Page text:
A cluster of closely knit, cantankerous relatives are crammed in a flat during a funeral service for nearly three hours. In terms of plot-line, that pretty much covers everything. It does check your patience, but if you manage to sit back till the end, the experience is rewarding. Moreover, you’d chuckle frequently once discerning how closely the family member characters reflect your own family.
Cristi Puiu, through his painstakingly meticulous realist aesthetics, shows how involvement with relatives beyond a certain point can impart contempt. Sieranevada is often thoughtful and absurdly hilarious at times. Furthermore, the drama unfolds with an air of mystery that’d leave you breathless. It’s an honest ensemble portrait of a family reunion where prejudices and back-slapping emerge during extended conversations about Charlie Hebdo, Communism, 9/11 conspiracies; and when acerbic personal remarks bring out the ugly side of relationships.
70. Swiss Army Man | Daniel Kwan and Daniel Scheinert
Brimming with imaginative but playful narrative, partly hilarious and partly deranged, Daniel Kwan and Daniel Scheinert ‘Castaway’ with a farting corpse is an allegorical film questioning morality and the value of life. The film critiques the human’s interaction in society and everything that’s wrong with us when we socialize.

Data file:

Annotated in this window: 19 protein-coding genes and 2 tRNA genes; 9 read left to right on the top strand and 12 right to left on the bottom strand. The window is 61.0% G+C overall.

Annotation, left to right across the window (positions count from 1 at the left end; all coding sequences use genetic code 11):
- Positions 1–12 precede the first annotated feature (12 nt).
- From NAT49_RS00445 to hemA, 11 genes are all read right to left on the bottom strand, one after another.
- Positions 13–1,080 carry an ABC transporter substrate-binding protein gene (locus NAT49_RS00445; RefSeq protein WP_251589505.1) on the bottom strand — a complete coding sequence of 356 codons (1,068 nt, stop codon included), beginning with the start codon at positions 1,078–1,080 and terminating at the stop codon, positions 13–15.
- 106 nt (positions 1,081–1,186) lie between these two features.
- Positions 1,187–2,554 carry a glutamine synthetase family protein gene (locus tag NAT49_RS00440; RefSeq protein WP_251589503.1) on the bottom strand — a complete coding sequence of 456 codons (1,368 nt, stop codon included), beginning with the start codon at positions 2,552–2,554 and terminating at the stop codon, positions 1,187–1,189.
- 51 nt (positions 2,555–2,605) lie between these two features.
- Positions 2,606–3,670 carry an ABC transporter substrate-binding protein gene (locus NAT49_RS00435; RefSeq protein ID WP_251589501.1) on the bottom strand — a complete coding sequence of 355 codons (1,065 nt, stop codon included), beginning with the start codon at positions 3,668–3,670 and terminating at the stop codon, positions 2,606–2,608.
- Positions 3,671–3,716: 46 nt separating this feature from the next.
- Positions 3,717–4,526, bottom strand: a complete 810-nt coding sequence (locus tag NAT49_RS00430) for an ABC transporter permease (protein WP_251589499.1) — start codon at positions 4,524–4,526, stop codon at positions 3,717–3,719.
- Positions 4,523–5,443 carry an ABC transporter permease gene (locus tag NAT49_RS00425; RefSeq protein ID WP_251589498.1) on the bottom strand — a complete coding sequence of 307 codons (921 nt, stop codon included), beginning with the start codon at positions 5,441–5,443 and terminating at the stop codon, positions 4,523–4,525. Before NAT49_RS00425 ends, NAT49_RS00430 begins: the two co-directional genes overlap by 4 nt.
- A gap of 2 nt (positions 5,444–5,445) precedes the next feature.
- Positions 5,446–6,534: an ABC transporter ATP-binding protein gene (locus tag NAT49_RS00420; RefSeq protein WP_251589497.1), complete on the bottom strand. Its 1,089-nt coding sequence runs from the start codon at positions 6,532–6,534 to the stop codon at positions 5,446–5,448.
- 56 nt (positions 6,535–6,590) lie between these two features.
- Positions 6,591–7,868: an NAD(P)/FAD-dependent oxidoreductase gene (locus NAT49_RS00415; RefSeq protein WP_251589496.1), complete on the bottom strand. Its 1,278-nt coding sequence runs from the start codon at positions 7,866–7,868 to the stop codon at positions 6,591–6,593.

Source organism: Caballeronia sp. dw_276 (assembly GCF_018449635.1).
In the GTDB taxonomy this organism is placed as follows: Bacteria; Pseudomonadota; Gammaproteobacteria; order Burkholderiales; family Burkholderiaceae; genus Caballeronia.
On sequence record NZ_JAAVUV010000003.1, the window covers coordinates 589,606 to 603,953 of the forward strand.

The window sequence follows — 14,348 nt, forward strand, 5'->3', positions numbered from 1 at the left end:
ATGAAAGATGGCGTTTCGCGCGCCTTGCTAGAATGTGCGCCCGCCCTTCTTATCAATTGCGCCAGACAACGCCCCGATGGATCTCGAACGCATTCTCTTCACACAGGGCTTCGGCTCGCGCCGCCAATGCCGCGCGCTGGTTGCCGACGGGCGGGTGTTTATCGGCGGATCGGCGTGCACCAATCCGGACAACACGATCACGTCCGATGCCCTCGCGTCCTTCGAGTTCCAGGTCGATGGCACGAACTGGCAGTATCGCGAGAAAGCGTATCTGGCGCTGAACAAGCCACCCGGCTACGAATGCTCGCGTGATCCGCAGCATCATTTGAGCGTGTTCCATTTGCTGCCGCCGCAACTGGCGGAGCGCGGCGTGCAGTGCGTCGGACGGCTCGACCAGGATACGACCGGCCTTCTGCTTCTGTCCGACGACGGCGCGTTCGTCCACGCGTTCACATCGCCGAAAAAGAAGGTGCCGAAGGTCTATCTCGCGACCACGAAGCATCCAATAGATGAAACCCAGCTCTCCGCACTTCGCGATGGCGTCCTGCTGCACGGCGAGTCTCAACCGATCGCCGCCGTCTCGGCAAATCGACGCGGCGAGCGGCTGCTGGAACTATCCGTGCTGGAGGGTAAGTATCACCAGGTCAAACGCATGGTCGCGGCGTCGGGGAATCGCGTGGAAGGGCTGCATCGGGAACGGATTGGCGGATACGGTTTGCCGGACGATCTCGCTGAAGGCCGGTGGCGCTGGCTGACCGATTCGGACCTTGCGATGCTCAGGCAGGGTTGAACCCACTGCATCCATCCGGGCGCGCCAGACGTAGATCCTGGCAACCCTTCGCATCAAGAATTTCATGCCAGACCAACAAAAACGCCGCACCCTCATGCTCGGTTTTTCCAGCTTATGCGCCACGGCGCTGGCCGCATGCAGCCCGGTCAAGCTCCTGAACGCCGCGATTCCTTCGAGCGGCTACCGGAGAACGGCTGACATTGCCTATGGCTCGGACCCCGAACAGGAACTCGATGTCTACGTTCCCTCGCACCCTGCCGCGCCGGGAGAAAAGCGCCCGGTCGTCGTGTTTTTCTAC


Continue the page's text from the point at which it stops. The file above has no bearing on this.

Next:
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Swiss Army Man conveys this theme with honesty and anguished sentiments. It might not appeal to everyone, but there is no denying that film has underlying earnestness and thought-provoking commentary underneath all the farts and gas smell.
69. Almayer’s Folly | Chantal Akerman
Chantal Akerman’s loose adaptation of Joseph Conrad’s novel is a cathartic examination of existentialism of a European fugitive and his mixed-race daughter who is going through a troubling stasis in life. Akerman’s direction is precise and restraint in capturing their dilemma, frustration and importantly, their state of mind. Incidentally, the images are evocative to the point of surrealism.
68. Court | Chaitanya Tamhane
In the current political climate of India, when sedition charges are slapped at the drop of a hat, and Judiciary takes its sweet time to pass judgement, Court is more relevant than ever. Chaitanya Tamhane’s satirical narrative ironically observes the people bestowed with the responsibility to protect and preserve the law.